In conformity with the requirements imposed by Switzerland's ratification of the 2003 UNESCO Convention, the Federal Office of Culture is currently drawing up a list of ICH on its territory. Some experts are now considering "traditional" healing practices as a potential item to put on the national list. Although there is a consensus about the continuity, the locality and the traditional aspects of these practices, many challenging criteria and political rationales could nonetheless work to exclude them from the national list. My communication aims to shed light on recent changes in the ways in which these practices are represented, and how these changes may reflect back on the future of these healing practices, located at the cross-roads between the logics of heritage preservation and of therapeutic effectiveness.
Intangible local cultural heritage recycled: a case study of the memories of two clerics of Westbo district and their 18th century manuscripts of clandestine knowledge
Local identity benefits from the interest of the society that may start new waves cherishing the heritage. This is a case study of the interest in two special clergymen from descendants, scholars and archive holdings that will be safeguarded by UNESCO convention for the intangible heritage.
In Sweden the national Institute for Language and Folklore is currently coordinating the country's entry into the UNESCO intangible cultural heritage convention. Renewed interest in local identities and oral history relies on the greater society already having access to them, but initiatives like the coordination project may trigger new waves of interest. This contribution is a case study of such a material comprised of the 18th century memories and manuscripts left by a set of remarkable clergymen from the forests of Westbo district, south-western Sweden.
It also surveys of a number of waves of historical interest. In 1630 a Government Memorial ordered local clergy to register oral history and old monuments, as the recently centralised Swedish state required a glorious past to match its imperial ambitions on the continent. The initiative resulted in a small number of texts, known as The Clerical Relationes. One dealt with Westbo district and is ascribed to the Gasslanders, father and son, featured in this study. Some of their material about local practices would fall under a a heading of clandestine or unauthorised knowledge.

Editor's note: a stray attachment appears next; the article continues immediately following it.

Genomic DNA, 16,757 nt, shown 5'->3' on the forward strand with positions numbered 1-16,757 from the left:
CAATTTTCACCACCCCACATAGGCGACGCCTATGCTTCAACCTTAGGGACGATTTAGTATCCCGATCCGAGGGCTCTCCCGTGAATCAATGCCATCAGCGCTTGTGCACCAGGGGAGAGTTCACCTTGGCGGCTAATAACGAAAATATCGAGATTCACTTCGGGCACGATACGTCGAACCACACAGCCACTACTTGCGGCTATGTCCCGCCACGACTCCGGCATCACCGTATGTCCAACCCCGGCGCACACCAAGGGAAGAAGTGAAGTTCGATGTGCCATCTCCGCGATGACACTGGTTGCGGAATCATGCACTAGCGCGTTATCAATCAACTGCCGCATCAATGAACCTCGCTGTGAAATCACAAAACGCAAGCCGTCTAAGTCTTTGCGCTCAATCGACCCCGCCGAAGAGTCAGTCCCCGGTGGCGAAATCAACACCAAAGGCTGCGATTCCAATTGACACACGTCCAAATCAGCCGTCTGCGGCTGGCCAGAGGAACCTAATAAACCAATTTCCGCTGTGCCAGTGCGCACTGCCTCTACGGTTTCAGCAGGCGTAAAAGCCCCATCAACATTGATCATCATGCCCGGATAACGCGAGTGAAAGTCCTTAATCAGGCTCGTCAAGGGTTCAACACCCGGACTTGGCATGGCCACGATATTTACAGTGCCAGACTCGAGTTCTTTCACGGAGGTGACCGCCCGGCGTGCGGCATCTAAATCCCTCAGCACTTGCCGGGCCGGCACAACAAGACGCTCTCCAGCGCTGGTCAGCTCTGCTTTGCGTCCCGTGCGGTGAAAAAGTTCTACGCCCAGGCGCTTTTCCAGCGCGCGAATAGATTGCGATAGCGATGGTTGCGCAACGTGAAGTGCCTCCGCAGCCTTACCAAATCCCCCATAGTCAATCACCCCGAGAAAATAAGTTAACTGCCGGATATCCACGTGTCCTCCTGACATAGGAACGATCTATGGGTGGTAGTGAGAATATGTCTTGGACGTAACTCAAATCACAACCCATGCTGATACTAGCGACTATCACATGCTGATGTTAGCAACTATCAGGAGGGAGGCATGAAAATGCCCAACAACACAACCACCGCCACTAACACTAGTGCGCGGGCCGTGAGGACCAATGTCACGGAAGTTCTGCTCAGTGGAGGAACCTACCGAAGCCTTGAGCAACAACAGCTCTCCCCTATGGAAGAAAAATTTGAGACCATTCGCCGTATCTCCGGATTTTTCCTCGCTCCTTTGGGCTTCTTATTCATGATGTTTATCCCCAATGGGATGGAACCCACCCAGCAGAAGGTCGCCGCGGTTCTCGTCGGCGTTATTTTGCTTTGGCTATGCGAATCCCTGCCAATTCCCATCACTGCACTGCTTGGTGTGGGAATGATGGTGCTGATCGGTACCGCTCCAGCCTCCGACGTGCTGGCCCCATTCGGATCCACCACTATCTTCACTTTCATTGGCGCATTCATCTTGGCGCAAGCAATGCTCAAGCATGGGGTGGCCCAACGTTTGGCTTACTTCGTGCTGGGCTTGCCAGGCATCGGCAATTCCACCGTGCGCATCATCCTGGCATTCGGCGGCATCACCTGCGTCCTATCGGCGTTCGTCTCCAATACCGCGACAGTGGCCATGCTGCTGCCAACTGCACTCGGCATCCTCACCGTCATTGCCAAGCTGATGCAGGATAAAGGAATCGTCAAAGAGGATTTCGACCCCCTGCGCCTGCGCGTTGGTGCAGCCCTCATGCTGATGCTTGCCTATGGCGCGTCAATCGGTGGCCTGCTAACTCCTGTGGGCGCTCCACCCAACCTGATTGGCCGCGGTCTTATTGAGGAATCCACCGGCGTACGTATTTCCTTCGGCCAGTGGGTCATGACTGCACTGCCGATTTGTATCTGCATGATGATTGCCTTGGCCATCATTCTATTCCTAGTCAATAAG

The next wave of scholarly interest in the region occurred in the 1880's, when local handwritten books were copied. The copies were published in 1918 during that period of state-sponsored interest when archives and university disciplines were founded. In the 1970's local history was reinvigorated for its radical social potential, and around 1980 a local author used the narratives for her novels. Today they are again up for grabs.
Struggle for cultural heritage. Memory and the politics of heritage in post-war Bosnia and Herzegovina. Case study: AVNOJ Museum in Jajce
Paper discuss usage of nominated World Heritage Site, with start point in Inauguration of Museum of AVNOJ in city of Jajce, held in November 2008. Ethnography sheds light on the dynamics between four different levels in the production of meaning: local, national, regional and the international.